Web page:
How to Survive An Australian Road Trip with Your Significant Other

Below is an article originally published on Traveldudes.org

A true test of any relationship.

Forget living together or investing in property as a testament to the fact that your significant other is someone that you are able to spend the rest of your life with.

The real test lies within whether you are able to spending two weeks on the road in a mode of transport that resembles a serial killers van that has been attacked by graffiti vandals.

Stuart Hwy

Embarking on a successful road trip involves the following:

Break up the accommodation – don’t sleep in the van every night.

I realise that budget may be a constraint however in the outback you can easily find a caravan park that also includes cabins – these can range from $50-$90 a night and include a bathroom. How luxurious this will sound after using shared facilities and a kitchenette.

Pubs in smaller towns also offer cheap motel rooms. You will feel like you are at a 5 star hotel. Give the van a break and every few nights fork out the cash on a cheap motel or cabin – your relationship will thank you – and so will your hygiene fairies.

Eldunda Roadhouse is a good base for those heading to Uluru. It is situated at the corner of Stuart and Lasseter Highways in the Northern Territory and has a range of accommodation options including powered van sites and cabins. The pub has great food and there is even a pool and local wildlife.

Take turns driving – I have never driven a manual so all of sudden being faced with 5 gears was a baptism of fire. However splitting up the driving can stop you from splitting up full stop. A few hours stop each day is better than one person being burnt out and risking the safety of you both.

This way even if you believe your partner is a bad navigator, after experiencing using a map for yourself (or GPS) you often find yourself being more sympathetic when you mistakenly end up losing the highway. However the roads in outback Australia are fairly easy to navigate if you stick to the major highways. Stuart Highway goes straight up the middle of the country for 2,834km so all you need to do is stick the van into fifth gear and go straight.

Pack the mp3 player. Or smartphone. Prepare playlists for the drive – it helps set the mood.

Pack lots of water. For safety reasons this cannot be overlooked. Cheap water can be purchased at discount variety shops like The Reject Shop or any supermarket like Woolworths or Coles. You will be triple the price in service stations.

Stop by scenic lookouts for pictures: nothing beats local sights that are unexpected or unplanned.

Bring the Duck tape: it is like a swiss army knife – it can be used for:
– Repairing the van – our side mirror broke before we left Sydney.
– Taping torches to the van roof if the lights go out.
– Making a temporary fly screen out of mosquito net in case you want to sleep with the windows open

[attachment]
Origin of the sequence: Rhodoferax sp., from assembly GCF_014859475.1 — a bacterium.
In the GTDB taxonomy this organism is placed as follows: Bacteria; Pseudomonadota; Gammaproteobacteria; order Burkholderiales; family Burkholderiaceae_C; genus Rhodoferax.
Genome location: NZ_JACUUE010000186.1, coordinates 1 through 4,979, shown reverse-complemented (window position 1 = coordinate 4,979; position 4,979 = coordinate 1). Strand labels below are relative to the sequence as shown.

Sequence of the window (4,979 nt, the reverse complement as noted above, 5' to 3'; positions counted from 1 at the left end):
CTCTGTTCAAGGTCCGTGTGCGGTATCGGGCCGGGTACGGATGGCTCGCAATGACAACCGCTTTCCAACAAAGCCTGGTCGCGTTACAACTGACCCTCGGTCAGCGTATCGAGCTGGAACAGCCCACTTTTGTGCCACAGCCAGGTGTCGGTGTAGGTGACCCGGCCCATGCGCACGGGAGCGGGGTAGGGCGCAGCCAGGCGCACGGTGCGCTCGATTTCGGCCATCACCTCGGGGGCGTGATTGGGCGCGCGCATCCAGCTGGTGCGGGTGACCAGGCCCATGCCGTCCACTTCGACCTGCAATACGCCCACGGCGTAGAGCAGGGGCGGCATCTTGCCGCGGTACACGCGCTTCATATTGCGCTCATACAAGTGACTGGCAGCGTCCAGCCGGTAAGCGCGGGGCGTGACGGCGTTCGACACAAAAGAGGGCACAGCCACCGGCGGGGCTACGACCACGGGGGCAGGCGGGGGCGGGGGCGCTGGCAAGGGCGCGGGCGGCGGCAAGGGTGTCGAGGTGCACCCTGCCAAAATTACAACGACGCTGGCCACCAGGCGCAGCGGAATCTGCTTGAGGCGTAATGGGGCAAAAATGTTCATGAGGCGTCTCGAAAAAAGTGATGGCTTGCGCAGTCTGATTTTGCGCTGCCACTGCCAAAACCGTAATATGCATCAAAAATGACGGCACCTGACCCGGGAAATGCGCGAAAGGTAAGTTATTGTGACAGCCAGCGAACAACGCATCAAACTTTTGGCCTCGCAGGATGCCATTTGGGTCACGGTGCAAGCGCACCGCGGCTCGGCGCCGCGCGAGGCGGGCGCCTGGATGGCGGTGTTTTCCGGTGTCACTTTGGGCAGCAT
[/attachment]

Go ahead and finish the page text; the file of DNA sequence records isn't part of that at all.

– Tape over the shower drain if you want to wash your clothes in the tub without a plug.

Fork out a bit extra for creature comforts in your van. My partner and I have used two types of rental vans –Spaceship Van Rentals and Travellers Autobarns – both good value. I personally prefer Spaceships as it has the added benefit of the fridge and rear awning for extra space.

Spaceship Campervan in Byron
Spaceship Campervan in Byron

Lastly, don’t overplan – sometime the best times that you have on a road trip are those that are unexpected.

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City of Lights – Vivid Sydney uses Facebook and Instagram to woo crowds

Vivid Sydney is an annual light festival which transforms iconic Sydney landmarks into illuminated pieces of art for two weeks each year. Think of a trippy architect being let loose in the city with light installations.

Sydney Opera House during Vivid Light Festival 2013.
Sydney Opera House during Vivid Light Festival 2013.

Over the last five years the festival has flourished to the point where crowds are so thick, Vivid’s Facebook page issues notices to Fans so they can avoid peak periods. And this is largely due to its use of Social Media.

Vivid has done a fabulous job of using social media to showcase the city light show. The public and both amateur and professional photographers are encouraged to  post their pictures on Instagram using #vivid and #vividsydney as well as the Vivid’s Facebook page. By encouraging Fans to share pics to the Vivid Facebook page and their own social network, the level of engagement and reach is very high. The Facebook page currently has more than 140,000 Fans and a Klout score of 66.

One light projection has a touch screen which allows you to choose your own architectural light design. My attempt below shows how fluro you can get within the 2 min timeframe.

Cadmans Cottage during Vivid Sydney.
Cadmans Cottage during Vivid Sydney.

Check out more pics at http://www.facebook.com/vividsydney

What do you think of Vivid’s use of Social Media to promote the festival? Does your city have something similar?